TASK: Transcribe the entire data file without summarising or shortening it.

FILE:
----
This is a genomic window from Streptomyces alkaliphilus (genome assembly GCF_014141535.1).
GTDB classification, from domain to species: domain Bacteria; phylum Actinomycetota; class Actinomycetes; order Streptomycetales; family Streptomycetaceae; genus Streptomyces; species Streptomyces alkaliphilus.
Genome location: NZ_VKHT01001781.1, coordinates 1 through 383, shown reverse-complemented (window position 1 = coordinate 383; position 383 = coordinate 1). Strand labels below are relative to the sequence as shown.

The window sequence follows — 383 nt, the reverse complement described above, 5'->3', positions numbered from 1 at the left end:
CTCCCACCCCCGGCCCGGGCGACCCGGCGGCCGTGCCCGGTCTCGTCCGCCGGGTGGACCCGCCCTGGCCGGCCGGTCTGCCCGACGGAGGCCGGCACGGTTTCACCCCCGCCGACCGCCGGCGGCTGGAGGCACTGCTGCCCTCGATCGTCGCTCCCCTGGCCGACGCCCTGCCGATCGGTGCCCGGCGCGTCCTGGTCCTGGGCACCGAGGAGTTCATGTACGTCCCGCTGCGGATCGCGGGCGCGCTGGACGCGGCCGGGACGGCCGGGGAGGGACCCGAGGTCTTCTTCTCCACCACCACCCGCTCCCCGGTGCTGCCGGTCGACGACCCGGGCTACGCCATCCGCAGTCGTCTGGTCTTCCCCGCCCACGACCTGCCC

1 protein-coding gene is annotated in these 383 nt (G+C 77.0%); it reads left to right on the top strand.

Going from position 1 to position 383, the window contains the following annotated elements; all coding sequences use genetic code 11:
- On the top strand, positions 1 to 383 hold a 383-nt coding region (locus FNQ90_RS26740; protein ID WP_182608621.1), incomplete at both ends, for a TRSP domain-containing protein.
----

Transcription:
This is a genomic window from Streptomyces alkaliphilus (genome assembly GCF_014141535.1).
GTDB classification, from domain to species: domain Bacteria; phylum Actinomycetota; class Actinomycetes; order Streptomycetales; family Streptomycetaceae; genus Streptomyces; species Streptomyces alkaliphilus.
Genome location: NZ_VKHT01001781.1, coordinates 1 through 383, shown reverse-complemented (window position 1 = coordinate 383; position 383 = coordinate 1). Strand labels below are relative to the sequence as shown.

The window sequence follows — 383 nt, the reverse complement described above, 5'->3', positions numbered from 1 at the left end:
CTCCCACCCCCGGCCCGGGCGACCCGGCGGCCGTGCCCGGTCTCGTCCGCCGGGTGGACCCGCCCTGGCCGGCCGGTCTGCCCGACGGAGGCCGGCACGGTTTCACCCCCGCCGACCGCCGGCGGCTGGAGGCACTGCTGCCCTCGATCGTCGCTCCCCTGGCCGACGCCCTGCCGATCGGTGCCCGGCGCGTCCTGGTCCTGGGCACCGAGGAGTTCATGTACGTCCCGCTGCGGATCGCGGGCGCGCTGGACGCGGCCGGGACGGCCGGGGAGGGACCCGAGGTCTTCTTCTCCACCACCACCCGCTCCCCGGTGCTGCCGGTCGACGACCCGGGCTACGCCATCCGCAGTCGTCTGGTCTTCCCCGCCCACGACCTGCCC

1 protein-coding gene is annotated in these 383 nt (G+C 77.0%); it reads left to right on the top strand.

Going from position 1 to position 383, the window contains the following annotated elements; all coding sequences use genetic code 11:
- On the top strand, positions 1 to 383 hold a 383-nt coding region (locus FNQ90_RS26740; protein ID WP_182608621.1), incomplete at both ends, for a TRSP domain-containing protein.